Army Staffer’s Gender Bias Case Heads to Trial

     (CN) – The 1st Circuit reinstated the gender discrimination claims of an Army medical clinic staffer who said her supervisor repeatedly talked about her underwear and said she dressed like a “woman of the streets.”

     The Boston-based appeals court rejected a judge’s finding that the alleged harassment amounted to nothing more than a lack of courtesy and professionalism.
     “[T]he record does not permit that conclusion,” Judge Kermit Lipez wrote for the three-judge panel.
     While working as a medical records technician at the Rodriguez Army Health Clinic at Fort Buchanan, Puerto Rico, Ruth Rosario claimed her co-worker-turned-supervisor, Ivan Arroyo, was “abusive on a daily basis.”
     Another clinic employee said Arroyo would “talk about [Rosario’s] underwear and especially her panties … right behind her back.” Arroyo told Rosario that the way she dressed made him “uncomfortable,” she claimed, and he would “have everybody come to my area and check me out.”
     When Arroyo became Rosario’s supervisor, she said he continued to humiliate, criticize and mock her. He allegedly said she was fat and had delinquent children, and told her co-workers that she dressed like a “woman of the streets.”
     She said his harassment created a hostile work environment, causing her to become depressed, lose hair, have panic attacks and eventually require hospitalization. She said she needed psychiatric treatment and medication, and blamed her broken marriage on her work situation.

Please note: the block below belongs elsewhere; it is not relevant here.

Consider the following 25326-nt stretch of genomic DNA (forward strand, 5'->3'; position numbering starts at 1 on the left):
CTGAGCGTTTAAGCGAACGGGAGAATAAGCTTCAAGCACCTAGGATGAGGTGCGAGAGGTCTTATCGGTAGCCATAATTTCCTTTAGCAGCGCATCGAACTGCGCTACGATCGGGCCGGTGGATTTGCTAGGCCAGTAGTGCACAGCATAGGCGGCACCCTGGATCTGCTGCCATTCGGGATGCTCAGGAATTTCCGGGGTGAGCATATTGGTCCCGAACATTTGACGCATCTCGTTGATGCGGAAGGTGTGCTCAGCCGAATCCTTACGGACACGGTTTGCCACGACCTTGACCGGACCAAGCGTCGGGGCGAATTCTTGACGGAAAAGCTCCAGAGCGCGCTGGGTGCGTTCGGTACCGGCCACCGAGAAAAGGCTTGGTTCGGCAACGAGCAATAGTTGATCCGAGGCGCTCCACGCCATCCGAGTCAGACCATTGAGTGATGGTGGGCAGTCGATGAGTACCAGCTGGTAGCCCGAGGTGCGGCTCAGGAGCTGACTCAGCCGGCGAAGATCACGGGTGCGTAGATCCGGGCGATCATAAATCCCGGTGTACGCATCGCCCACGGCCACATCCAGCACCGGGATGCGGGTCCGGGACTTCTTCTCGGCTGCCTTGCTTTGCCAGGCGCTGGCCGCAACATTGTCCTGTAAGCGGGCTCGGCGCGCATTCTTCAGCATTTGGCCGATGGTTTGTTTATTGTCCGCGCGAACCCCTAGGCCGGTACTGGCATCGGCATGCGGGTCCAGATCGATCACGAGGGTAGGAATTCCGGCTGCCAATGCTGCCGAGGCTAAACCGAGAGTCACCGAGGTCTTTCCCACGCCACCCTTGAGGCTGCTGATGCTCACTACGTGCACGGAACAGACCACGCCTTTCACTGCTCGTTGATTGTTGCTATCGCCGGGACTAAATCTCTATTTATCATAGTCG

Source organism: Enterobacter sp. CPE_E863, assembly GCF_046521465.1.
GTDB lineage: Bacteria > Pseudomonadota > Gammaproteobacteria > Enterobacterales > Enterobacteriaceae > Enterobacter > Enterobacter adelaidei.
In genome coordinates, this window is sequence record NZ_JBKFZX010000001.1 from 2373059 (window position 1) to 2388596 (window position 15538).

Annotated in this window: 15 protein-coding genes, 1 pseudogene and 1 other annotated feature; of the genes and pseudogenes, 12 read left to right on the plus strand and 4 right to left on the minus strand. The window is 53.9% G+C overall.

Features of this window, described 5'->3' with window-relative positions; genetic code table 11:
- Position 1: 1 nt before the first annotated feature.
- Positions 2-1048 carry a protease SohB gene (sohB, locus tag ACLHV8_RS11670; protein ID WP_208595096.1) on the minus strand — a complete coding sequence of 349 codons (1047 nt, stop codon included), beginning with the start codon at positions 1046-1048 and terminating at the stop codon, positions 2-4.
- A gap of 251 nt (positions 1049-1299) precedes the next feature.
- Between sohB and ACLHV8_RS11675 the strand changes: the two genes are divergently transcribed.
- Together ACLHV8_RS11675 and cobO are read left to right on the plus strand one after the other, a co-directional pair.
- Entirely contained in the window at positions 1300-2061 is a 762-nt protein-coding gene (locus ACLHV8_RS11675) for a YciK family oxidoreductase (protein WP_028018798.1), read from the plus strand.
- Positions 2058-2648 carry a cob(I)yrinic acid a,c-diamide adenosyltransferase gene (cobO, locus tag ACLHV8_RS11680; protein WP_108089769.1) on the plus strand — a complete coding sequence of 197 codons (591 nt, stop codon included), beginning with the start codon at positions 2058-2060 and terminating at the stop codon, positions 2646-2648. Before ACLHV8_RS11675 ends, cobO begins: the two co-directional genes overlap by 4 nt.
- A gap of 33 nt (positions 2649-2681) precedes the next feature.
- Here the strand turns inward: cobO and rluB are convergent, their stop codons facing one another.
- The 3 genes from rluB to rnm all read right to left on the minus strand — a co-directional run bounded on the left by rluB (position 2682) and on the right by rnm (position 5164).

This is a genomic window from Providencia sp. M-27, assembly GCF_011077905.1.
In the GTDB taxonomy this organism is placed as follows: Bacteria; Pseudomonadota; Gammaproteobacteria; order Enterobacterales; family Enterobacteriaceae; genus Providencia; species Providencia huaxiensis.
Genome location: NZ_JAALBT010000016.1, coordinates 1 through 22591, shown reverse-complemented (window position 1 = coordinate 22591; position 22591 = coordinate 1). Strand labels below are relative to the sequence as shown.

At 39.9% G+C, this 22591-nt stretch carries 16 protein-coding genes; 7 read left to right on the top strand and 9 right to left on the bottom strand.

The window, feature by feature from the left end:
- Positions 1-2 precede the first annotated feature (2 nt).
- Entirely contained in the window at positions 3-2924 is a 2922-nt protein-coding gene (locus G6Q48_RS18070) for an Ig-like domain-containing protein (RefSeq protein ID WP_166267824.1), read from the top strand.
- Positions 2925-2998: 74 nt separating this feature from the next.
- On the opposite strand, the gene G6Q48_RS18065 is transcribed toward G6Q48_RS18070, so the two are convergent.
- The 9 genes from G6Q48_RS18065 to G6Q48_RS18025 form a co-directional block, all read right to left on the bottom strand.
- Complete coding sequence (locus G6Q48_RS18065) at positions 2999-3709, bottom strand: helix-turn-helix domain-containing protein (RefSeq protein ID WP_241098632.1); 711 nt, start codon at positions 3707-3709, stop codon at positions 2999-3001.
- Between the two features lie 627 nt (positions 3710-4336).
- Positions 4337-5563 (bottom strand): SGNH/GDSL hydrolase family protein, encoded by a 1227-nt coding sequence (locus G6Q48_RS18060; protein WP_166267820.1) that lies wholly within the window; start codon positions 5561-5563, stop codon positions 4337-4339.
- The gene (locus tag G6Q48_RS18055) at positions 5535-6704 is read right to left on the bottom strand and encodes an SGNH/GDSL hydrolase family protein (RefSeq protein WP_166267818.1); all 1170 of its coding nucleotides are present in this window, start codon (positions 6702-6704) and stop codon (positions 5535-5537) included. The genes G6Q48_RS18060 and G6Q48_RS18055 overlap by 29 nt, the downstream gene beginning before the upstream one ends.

She filed a Title VII gender discrimination claim, but the federal judge sided with the Department of the Army and Arroyo. U.S. District Judge Francisco Besosa found Arroyo to be a “rude man that lacked courtesy and professionalism,” but said Rosario “failed to prove that she was subjected to conduct sufficiently severe or abusive so as to constitute hostile work environment based on sex.”
     The federal appeals court, however, said the evidence suggested otherwise.
     “Even if Arroyo’s alleged behaviors could reasonably be viewed as offhand comments or isolated episodes … that view is certainly not the only one that could reasonably be drawn from the record,” Lipez wrote.
     The court revived the lawsuit and remanded, saying a jury should decide if the alleged harassment amounted to a hostile work environment.

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